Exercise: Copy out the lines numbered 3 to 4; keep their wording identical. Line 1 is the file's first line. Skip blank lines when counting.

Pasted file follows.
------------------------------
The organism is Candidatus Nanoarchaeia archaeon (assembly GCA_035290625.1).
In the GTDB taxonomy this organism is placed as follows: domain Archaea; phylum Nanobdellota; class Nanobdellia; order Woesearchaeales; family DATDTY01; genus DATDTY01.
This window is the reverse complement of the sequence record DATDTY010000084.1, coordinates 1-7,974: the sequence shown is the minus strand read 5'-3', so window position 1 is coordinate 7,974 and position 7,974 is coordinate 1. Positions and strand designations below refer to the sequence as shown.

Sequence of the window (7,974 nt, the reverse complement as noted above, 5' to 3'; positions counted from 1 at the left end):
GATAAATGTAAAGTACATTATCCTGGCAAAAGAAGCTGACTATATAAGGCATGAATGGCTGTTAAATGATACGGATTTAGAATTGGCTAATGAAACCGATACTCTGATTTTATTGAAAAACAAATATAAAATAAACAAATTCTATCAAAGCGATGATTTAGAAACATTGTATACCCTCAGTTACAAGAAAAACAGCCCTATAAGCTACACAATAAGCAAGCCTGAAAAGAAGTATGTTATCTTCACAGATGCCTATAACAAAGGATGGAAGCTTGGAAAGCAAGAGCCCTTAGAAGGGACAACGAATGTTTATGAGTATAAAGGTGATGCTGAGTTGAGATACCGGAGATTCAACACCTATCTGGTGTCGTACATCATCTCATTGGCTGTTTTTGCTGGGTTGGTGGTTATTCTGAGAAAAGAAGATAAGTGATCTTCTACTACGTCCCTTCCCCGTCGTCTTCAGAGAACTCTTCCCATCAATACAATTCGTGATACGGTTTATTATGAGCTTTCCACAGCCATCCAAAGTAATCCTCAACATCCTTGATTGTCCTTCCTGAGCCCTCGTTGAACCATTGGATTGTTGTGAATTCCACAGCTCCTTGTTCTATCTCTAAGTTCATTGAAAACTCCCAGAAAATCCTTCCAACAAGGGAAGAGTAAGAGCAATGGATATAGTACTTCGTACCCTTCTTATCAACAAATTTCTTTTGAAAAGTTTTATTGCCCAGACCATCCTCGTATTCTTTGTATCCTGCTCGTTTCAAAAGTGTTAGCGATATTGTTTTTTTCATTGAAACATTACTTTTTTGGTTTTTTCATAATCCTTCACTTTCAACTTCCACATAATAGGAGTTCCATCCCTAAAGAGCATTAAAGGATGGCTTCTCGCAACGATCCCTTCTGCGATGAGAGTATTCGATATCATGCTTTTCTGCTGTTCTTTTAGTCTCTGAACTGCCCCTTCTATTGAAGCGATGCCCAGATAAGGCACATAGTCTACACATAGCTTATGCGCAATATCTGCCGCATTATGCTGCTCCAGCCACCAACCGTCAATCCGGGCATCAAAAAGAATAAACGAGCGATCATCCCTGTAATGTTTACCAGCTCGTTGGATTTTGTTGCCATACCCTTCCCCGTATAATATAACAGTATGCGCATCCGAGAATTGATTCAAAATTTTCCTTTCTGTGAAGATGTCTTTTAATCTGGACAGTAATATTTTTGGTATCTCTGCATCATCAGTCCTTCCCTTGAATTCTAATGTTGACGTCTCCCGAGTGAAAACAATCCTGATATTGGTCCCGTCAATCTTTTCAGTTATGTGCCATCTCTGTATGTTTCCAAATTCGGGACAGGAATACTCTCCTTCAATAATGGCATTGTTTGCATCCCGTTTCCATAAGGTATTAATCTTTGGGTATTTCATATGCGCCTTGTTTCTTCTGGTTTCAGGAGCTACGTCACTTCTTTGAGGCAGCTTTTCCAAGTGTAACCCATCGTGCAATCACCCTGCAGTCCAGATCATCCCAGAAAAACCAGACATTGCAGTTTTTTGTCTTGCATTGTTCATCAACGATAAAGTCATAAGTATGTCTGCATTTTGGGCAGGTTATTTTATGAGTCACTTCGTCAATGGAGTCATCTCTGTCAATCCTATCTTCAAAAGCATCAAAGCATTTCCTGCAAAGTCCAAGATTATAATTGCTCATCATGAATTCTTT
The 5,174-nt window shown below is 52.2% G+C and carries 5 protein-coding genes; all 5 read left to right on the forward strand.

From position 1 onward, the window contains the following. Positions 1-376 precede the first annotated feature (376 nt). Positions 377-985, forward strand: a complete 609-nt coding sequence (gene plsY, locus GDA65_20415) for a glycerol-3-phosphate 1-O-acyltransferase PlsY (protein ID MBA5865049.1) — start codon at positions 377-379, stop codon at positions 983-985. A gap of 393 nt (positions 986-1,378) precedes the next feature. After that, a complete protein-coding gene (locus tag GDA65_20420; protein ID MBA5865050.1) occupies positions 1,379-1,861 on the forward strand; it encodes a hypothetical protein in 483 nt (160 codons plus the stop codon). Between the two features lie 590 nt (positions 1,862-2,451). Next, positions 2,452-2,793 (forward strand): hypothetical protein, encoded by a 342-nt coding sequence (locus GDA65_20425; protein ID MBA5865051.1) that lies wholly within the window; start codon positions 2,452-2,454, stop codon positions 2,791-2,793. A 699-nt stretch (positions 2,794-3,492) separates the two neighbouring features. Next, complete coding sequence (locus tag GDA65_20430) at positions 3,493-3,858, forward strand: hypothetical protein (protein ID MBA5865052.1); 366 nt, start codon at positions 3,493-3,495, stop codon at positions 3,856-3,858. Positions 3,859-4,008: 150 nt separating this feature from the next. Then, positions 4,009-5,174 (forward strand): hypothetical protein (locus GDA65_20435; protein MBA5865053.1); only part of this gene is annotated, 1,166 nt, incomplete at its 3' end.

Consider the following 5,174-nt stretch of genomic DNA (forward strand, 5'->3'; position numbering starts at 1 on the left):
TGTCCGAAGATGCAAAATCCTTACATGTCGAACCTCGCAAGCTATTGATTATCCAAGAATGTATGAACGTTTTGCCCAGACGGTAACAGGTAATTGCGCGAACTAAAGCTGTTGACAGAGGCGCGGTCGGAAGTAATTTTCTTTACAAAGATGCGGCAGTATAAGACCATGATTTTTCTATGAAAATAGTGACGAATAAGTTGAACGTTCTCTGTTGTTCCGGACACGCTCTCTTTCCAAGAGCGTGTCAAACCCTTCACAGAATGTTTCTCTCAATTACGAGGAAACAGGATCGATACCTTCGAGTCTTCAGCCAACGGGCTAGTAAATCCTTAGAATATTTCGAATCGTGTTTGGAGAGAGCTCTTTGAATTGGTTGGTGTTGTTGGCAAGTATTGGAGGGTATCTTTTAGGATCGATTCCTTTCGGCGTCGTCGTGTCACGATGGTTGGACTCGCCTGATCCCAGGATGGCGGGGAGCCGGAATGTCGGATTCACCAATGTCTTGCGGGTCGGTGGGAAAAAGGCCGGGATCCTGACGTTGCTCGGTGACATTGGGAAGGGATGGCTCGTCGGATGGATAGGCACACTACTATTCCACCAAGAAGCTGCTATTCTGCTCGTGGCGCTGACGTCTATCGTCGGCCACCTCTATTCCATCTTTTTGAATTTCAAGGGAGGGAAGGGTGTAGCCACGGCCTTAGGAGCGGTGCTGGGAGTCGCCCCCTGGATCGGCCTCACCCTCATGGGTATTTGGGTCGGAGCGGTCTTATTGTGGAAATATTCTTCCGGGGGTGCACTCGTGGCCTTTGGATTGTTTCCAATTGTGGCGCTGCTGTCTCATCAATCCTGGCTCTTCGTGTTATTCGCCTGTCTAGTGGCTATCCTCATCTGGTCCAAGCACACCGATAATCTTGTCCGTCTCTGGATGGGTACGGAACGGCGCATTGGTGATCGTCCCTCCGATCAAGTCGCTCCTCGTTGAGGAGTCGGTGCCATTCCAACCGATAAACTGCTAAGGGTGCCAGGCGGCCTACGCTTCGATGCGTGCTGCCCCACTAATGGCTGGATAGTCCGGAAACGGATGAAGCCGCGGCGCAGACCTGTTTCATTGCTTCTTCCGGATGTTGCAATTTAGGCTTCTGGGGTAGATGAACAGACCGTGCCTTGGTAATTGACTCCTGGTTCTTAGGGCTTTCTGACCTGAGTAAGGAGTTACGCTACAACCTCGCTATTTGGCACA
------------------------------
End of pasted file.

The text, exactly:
This window is the reverse complement of the sequence record DATDTY010000084.1, coordinates 1-7,974: the sequence shown is the minus strand read 5'-3', so window position 1 is coordinate 7,974 and position 7,974 is coordinate 1. Positions and strand designations below refer to the sequence as shown.

Sequence of the window (7,974 nt, the reverse complement as noted above, 5' to 3'; positions counted from 1 at the left end):